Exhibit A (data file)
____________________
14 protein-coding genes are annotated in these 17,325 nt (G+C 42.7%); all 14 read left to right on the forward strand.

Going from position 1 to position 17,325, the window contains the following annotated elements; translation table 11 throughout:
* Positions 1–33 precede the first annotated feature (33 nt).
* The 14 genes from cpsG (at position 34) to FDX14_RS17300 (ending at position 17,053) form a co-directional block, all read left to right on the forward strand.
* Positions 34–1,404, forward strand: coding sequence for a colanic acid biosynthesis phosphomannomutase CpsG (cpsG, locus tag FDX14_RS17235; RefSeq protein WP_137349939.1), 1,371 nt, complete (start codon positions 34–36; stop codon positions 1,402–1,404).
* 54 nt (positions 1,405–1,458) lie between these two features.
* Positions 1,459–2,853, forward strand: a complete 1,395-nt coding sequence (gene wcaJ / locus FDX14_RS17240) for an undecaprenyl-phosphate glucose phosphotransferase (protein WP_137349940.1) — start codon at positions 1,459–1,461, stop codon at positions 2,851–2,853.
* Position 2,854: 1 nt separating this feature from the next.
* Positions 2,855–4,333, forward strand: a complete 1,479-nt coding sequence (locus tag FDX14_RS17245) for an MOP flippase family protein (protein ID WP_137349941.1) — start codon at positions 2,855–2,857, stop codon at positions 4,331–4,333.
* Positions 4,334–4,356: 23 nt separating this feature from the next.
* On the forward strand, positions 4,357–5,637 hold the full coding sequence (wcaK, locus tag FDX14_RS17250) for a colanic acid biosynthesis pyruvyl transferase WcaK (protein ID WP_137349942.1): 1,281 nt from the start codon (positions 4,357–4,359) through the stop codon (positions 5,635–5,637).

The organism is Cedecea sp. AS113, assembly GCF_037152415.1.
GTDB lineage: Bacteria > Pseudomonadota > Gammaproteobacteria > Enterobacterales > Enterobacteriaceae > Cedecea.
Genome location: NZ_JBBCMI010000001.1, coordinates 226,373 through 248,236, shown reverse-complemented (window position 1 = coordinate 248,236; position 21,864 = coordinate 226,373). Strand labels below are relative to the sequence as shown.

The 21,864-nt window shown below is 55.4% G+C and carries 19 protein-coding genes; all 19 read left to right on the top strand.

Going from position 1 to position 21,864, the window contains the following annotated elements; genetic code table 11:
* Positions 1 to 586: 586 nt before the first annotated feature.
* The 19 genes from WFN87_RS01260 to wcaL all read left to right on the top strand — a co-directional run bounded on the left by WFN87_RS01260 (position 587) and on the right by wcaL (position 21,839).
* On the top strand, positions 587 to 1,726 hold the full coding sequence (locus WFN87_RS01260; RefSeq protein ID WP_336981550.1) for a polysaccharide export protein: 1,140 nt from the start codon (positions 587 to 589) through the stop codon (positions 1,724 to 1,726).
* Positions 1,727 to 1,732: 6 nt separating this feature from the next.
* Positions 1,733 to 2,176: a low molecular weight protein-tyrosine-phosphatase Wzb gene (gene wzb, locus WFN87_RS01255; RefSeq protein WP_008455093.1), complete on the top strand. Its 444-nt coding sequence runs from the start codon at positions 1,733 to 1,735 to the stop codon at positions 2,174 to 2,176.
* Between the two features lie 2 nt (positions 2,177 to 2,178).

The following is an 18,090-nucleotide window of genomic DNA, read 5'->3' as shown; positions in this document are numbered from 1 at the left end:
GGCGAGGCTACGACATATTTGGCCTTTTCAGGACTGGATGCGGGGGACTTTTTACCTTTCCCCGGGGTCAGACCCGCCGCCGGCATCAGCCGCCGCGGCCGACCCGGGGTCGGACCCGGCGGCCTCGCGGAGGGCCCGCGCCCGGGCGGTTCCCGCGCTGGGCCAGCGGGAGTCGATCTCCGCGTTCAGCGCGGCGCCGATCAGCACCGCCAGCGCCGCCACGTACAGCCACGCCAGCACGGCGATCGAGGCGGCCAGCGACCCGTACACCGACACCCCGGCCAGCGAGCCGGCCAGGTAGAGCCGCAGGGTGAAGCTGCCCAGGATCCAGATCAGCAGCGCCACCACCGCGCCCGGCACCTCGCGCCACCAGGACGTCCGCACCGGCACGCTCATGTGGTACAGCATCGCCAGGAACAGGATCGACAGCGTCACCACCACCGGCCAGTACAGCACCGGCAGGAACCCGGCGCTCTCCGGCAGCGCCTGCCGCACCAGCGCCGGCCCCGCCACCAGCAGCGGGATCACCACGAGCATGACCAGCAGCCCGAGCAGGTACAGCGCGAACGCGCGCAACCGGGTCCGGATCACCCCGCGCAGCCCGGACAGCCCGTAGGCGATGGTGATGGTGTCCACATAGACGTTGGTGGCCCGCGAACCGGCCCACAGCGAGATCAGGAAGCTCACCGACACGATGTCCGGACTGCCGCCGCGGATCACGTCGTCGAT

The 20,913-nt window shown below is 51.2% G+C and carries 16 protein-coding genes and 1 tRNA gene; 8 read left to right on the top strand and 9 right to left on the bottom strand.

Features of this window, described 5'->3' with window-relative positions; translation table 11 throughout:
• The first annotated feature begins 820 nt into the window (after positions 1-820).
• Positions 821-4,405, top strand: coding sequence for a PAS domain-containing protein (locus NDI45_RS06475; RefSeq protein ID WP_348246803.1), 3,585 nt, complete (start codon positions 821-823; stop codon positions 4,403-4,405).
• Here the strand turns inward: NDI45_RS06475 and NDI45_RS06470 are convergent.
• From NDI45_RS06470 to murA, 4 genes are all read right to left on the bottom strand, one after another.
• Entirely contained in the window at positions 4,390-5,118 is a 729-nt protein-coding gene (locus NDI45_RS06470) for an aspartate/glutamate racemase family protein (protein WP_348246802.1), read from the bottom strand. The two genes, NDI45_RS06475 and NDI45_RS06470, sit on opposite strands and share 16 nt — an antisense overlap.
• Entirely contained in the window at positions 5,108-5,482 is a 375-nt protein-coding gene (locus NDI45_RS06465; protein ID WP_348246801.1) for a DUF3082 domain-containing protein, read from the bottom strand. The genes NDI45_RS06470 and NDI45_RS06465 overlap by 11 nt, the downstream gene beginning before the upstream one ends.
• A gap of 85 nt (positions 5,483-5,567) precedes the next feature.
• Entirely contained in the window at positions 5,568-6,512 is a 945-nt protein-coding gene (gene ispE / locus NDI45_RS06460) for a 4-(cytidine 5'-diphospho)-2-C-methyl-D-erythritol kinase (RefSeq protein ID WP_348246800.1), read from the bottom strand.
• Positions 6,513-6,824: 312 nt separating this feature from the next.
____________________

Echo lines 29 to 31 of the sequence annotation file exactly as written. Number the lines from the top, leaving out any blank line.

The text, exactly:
• Here the strand turns inward: NDI45_RS06475 and NDI45_RS06470 are convergent.
• From NDI45_RS06470 to murA, 4 genes are all read right to left on the bottom strand, one after another.
• Entirely contained in the window at positions 4,390-5,118 is a 729-nt protein-coding gene (locus NDI45_RS06470) for an aspartate/glutamate racemase family protein (protein WP_348246802.1), read from the bottom strand. The two genes, NDI45_RS06475 and NDI45_RS06470, sit on opposite strands and share 16 nt — an antisense overlap.